How to grow– Grows 20 feet tall and 8 feet wide
– Thrives in full to partial sun
– Plant in fertile, well-drained soil
– Ideal for smaller landscapes
– Grows 50 feet tall and 5 feet wide
– More tolerant to heat and drought
– Plant in fertile, well-drained soil
– Ideal for larger landscapes

Steeplechase Arborvitae vs. Green Giant Arborvitae: Classification and Origin

Steeplechase was discovered growing on a ‘Green Giant’ specimen by Alan Jones in 1990 in Felton, Pennsylvania. It was granted a Plant Patent (16,094) in 2004, which prohibits asexual reproduction during the life of the patent.

The Steeplechase Arborvitae is scientifically known as Thuja occidentalis ‘Steeplechase’ and is native to North America. It is a cultivar of the Eastern White Cedar and has a dense, conical shape, making it a popular choice for hedges and privacy screens. The Steeplechase can grow up to 20 feet tall and 8 feet wide, and its foliage is a rich, dark green color.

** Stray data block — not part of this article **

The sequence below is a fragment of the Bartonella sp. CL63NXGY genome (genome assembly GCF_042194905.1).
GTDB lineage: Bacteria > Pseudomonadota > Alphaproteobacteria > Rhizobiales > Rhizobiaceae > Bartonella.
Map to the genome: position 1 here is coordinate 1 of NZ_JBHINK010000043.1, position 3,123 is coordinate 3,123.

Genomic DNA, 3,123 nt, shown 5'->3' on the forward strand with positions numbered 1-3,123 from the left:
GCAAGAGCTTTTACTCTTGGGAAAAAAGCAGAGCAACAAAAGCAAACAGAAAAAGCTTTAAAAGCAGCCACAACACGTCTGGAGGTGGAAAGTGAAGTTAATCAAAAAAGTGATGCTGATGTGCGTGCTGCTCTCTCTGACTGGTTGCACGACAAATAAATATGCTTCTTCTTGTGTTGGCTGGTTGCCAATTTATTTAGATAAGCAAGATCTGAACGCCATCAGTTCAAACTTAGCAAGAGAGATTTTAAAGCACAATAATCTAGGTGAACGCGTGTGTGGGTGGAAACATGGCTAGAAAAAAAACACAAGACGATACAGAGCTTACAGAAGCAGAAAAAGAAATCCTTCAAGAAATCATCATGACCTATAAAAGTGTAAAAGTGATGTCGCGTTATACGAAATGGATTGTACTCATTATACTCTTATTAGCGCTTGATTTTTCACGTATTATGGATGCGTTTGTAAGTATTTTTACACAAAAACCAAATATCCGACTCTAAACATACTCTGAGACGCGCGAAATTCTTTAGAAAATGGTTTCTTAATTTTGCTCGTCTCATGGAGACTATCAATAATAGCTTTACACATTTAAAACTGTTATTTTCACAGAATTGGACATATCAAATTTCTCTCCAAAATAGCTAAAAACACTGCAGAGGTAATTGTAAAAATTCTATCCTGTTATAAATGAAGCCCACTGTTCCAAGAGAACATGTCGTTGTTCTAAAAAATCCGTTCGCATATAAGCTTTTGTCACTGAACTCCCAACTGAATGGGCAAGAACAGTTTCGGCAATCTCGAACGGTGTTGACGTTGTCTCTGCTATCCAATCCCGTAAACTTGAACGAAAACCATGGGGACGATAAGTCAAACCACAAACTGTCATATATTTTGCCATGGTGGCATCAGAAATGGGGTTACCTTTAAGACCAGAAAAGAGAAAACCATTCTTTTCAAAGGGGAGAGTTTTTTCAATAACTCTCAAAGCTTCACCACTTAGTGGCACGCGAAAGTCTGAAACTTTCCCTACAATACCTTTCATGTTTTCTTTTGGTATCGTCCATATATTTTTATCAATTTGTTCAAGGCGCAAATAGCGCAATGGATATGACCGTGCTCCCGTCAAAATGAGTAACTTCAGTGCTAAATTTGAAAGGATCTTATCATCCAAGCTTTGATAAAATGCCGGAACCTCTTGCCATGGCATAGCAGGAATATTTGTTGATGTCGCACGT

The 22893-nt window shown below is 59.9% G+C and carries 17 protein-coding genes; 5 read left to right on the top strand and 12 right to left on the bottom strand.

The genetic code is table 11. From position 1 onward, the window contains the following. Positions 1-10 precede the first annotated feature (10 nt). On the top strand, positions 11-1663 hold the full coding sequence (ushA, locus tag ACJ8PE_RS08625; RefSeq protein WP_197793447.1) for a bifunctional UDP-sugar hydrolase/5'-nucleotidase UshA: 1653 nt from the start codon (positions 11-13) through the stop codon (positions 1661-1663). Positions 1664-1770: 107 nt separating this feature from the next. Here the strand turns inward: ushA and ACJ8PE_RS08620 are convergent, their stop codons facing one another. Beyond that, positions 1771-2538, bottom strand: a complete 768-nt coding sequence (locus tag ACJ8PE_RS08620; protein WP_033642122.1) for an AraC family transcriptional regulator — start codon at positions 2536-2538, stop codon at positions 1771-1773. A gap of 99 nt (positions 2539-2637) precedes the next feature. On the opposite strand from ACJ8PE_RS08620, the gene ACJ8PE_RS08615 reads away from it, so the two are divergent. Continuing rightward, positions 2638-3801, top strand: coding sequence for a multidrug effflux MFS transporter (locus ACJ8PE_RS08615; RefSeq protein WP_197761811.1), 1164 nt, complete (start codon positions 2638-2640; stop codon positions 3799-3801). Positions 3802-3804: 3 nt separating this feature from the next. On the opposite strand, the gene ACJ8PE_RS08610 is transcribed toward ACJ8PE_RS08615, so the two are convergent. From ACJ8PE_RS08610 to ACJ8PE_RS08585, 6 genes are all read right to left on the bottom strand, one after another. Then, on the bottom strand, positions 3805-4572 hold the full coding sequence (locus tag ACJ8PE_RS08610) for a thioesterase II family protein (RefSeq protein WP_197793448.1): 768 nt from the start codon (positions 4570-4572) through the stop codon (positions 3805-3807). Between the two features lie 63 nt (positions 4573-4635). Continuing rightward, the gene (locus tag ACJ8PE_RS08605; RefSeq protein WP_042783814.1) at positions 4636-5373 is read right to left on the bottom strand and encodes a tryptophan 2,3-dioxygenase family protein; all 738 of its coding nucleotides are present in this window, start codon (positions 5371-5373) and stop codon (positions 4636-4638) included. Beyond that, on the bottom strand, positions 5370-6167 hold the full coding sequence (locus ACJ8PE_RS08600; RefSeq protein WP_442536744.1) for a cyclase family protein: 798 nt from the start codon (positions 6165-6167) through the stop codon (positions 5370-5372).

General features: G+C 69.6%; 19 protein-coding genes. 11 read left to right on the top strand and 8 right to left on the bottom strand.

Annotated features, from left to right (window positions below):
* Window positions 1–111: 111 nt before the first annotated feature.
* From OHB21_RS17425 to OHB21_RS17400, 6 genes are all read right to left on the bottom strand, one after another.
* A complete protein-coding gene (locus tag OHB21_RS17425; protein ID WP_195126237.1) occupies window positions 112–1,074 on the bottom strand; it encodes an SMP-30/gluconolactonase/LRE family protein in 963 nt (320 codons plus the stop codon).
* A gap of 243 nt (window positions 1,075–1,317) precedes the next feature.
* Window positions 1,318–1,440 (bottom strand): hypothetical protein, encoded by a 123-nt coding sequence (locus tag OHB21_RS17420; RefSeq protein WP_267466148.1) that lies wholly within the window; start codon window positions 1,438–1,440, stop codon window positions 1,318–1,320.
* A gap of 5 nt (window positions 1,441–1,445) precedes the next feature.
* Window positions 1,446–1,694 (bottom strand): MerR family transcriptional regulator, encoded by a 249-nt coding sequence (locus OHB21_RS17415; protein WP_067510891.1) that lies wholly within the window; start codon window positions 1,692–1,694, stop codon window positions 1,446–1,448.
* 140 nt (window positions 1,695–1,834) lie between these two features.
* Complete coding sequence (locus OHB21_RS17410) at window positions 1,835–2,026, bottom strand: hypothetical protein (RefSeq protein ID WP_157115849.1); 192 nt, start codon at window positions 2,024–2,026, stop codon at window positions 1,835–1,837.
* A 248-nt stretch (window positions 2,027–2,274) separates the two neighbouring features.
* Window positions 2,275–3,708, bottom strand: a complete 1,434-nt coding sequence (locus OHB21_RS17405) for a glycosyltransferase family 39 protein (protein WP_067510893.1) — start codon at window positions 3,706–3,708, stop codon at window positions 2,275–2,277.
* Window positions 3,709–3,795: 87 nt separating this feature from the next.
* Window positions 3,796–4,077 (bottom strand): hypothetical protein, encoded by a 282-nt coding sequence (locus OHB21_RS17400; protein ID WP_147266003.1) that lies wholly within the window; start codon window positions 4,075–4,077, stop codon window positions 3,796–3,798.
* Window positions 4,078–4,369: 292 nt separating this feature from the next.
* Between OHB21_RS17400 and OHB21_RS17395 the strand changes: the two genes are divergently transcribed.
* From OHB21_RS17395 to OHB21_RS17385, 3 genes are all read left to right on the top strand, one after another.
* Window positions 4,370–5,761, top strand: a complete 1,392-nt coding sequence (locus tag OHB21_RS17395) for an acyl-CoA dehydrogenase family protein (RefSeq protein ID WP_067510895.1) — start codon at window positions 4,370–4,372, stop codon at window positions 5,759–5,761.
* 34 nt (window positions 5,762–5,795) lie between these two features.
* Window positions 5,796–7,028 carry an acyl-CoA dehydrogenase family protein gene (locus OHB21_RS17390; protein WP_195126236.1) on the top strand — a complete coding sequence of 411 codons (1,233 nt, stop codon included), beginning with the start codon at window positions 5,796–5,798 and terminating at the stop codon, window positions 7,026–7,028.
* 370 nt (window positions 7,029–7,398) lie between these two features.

On the other hand, the Green Giant is a hybrid of Japanese Thuja (Thuja standish) and Western Redcedar (Thuja plicata), combined to create a hardy and fast-growing tree that can thrive across America. It remained unnoticed in Denmark in the 1930s until it was sent to the National Arboretum in Washington, D.C., in 1967.

The plant gained popularity in the 1990s and has since been widely planted for its versatility in gardens. It was named ‘Green Giant’ by a nurseryman from Tennessee and has since become popular in America.